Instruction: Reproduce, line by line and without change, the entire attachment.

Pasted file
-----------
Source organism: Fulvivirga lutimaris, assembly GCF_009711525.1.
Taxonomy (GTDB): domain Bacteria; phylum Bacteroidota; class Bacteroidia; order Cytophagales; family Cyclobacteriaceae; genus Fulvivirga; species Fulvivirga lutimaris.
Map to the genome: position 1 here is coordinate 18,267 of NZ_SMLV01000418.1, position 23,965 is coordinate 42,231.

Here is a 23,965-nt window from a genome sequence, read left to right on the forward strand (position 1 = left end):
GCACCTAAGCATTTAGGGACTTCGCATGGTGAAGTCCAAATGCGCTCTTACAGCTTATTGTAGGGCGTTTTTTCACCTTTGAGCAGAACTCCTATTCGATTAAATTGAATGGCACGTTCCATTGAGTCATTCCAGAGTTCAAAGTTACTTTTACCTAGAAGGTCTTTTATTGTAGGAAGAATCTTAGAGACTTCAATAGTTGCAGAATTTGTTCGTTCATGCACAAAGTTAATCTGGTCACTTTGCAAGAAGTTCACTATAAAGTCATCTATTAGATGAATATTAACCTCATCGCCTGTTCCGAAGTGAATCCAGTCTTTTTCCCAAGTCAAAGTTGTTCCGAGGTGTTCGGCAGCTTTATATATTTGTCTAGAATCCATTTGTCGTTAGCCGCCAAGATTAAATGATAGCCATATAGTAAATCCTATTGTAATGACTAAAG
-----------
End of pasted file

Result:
Source organism: Fulvivirga lutimaris, assembly GCF_009711525.1.
Taxonomy (GTDB): domain Bacteria; phylum Bacteroidota; class Bacteroidia; order Cytophagales; family Cyclobacteriaceae; genus Fulvivirga; species Fulvivirga lutimaris.
Map to the genome: position 1 here is coordinate 18,267 of NZ_SMLV01000418.1, position 23,965 is coordinate 42,231.

Here is a 23,965-nt window from a genome sequence, read left to right on the forward strand (position 1 = left end):
GCACCTAAGCATTTAGGGACTTCGCATGGTGAAGTCCAAATGCGCTCTTACAGCTTATTGTAGGGCGTTTTTTCACCTTTGAGCAGAACTCCTATTCGATTAAATTGAATGGCACGTTCCATTGAGTCATTCCAGAGTTCAAAGTTACTTTTACCTAGAAGGTCTTTTATTGTAGGAAGAATCTTAGAGACTTCAATAGTTGCAGAATTTGTTCGTTCATGCACAAAGTTAATCTGGTCACTTTGCAAGAAGTTCACTATAAAGTCATCTATTAGATGAATATTAACCTCATCGCCTGTTCCGAAGTGAATCCAGTCTTTTTCCCAAGTCAAAGTTGTTCCGAGGTGTTCGGCAGCTTTATATATTTGTCTAGAATCCATTTGTCGTTAGCCGCCAAGATTAAATGATAGCCATATAGTAAATCCTATTGTAATGACTAAAG